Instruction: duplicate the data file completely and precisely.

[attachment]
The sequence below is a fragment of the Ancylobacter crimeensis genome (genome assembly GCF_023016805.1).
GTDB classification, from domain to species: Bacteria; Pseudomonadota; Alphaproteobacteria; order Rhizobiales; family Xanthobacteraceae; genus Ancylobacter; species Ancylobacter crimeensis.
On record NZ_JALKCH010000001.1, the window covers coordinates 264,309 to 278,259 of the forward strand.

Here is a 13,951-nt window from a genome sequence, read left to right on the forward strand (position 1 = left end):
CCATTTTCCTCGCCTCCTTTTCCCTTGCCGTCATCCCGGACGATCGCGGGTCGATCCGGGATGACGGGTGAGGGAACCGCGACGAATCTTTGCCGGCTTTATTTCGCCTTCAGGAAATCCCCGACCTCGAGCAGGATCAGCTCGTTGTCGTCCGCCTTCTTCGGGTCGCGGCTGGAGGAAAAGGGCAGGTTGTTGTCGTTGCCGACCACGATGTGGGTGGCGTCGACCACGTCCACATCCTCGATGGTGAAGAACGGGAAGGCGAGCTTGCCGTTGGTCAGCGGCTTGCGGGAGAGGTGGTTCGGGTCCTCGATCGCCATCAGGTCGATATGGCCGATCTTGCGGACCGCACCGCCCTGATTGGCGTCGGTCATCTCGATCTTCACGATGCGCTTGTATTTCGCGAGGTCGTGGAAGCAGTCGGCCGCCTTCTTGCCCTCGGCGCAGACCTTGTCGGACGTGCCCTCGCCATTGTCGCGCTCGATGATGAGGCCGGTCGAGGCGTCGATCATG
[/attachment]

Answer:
The sequence below is a fragment of the Ancylobacter crimeensis genome (genome assembly GCF_023016805.1).
GTDB classification, from domain to species: Bacteria; Pseudomonadota; Alphaproteobacteria; order Rhizobiales; family Xanthobacteraceae; genus Ancylobacter; species Ancylobacter crimeensis.
On record NZ_JALKCH010000001.1, the window covers coordinates 264,309 to 278,259 of the forward strand.

Here is a 13,951-nt window from a genome sequence, read left to right on the forward strand (position 1 = left end):
CCATTTTCCTCGCCTCCTTTTCCCTTGCCGTCATCCCGGACGATCGCGGGTCGATCCGGGATGACGGGTGAGGGAACCGCGACGAATCTTTGCCGGCTTTATTTCGCCTTCAGGAAATCCCCGACCTCGAGCAGGATCAGCTCGTTGTCGTCCGCCTTCTTCGGGTCGCGGCTGGAGGAAAAGGGCAGGTTGTTGTCGTTGCCGACCACGATGTGGGTGGCGTCGACCACGTCCACATCCTCGATGGTGAAGAACGGGAAGGCGAGCTTGCCGTTGGTCAGCGGCTTGCGGGAGAGGTGGTTCGGGTCCTCGATCGCCATCAGGTCGATATGGCCGATCTTGCGGACCGCACCGCCCTGATTGGCGTCGGTCATCTCGATCTTCACGATGCGCTTGTATTTCGCGAGGTCGTGGAAGCAGTCGGCCGCCTTCTTGCCCTCGGCGCAGACCTTGTCGGACGTGCCCTCGCCATTGTCGCGCTCGATGATGAGGCCGGTCGAGGCGTCGATCATG